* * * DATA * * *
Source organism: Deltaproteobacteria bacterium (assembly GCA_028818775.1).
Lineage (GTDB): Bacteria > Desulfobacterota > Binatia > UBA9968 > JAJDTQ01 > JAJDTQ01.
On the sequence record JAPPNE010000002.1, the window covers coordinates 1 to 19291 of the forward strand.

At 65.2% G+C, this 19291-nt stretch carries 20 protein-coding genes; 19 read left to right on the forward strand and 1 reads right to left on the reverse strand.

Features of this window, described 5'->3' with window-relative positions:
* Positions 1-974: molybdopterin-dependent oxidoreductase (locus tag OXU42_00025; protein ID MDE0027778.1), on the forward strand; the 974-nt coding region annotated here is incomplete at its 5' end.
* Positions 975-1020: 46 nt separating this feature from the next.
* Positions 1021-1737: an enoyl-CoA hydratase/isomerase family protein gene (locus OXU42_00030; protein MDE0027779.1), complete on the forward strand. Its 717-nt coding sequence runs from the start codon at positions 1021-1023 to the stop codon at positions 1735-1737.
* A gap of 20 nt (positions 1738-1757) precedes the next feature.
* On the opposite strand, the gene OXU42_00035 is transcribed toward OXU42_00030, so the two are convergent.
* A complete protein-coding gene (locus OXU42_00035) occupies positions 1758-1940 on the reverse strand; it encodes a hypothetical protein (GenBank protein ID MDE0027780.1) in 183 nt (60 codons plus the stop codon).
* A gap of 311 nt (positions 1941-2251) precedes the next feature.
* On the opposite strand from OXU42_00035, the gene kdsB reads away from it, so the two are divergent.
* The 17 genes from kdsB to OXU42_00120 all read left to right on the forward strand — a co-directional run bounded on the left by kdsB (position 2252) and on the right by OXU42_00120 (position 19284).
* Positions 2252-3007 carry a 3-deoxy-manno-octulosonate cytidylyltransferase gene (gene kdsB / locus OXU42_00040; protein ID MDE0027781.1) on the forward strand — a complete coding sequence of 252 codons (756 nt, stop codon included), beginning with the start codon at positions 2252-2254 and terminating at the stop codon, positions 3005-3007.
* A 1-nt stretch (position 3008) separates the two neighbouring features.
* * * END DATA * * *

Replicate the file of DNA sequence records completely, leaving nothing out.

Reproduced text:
Source organism: Deltaproteobacteria bacterium (assembly GCA_028818775.1).
Lineage (GTDB): Bacteria > Desulfobacterota > Binatia > UBA9968 > JAJDTQ01 > JAJDTQ01.
On the sequence record JAPPNE010000002.1, the window covers coordinates 1 to 19291 of the forward strand.

At 65.2% G+C, this 19291-nt stretch carries 20 protein-coding genes; 19 read left to right on the forward strand and 1 reads right to left on the reverse strand.

Features of this window, described 5'->3' with window-relative positions:
* Positions 1-974: molybdopterin-dependent oxidoreductase (locus tag OXU42_00025; protein ID MDE0027778.1), on the forward strand; the 974-nt coding region annotated here is incomplete at its 5' end.
* Positions 975-1020: 46 nt separating this feature from the next.
* Positions 1021-1737: an enoyl-CoA hydratase/isomerase family protein gene (locus OXU42_00030; protein MDE0027779.1), complete on the forward strand. Its 717-nt coding sequence runs from the start codon at positions 1021-1023 to the stop codon at positions 1735-1737.
* A gap of 20 nt (positions 1738-1757) precedes the next feature.
* On the opposite strand, the gene OXU42_00035 is transcribed toward OXU42_00030, so the two are convergent.
* A complete protein-coding gene (locus OXU42_00035) occupies positions 1758-1940 on the reverse strand; it encodes a hypothetical protein (GenBank protein ID MDE0027780.1) in 183 nt (60 codons plus the stop codon).
* A gap of 311 nt (positions 1941-2251) precedes the next feature.
* On the opposite strand from OXU42_00035, the gene kdsB reads away from it, so the two are divergent.
* The 17 genes from kdsB to OXU42_00120 all read left to right on the forward strand — a co-directional run bounded on the left by kdsB (position 2252) and on the right by OXU42_00120 (position 19284).
* Positions 2252-3007 carry a 3-deoxy-manno-octulosonate cytidylyltransferase gene (gene kdsB / locus OXU42_00040; protein ID MDE0027781.1) on the forward strand — a complete coding sequence of 252 codons (756 nt, stop codon included), beginning with the start codon at positions 2252-2254 and terminating at the stop codon, positions 3005-3007.
* A 1-nt stretch (position 3008) separates the two neighbouring features.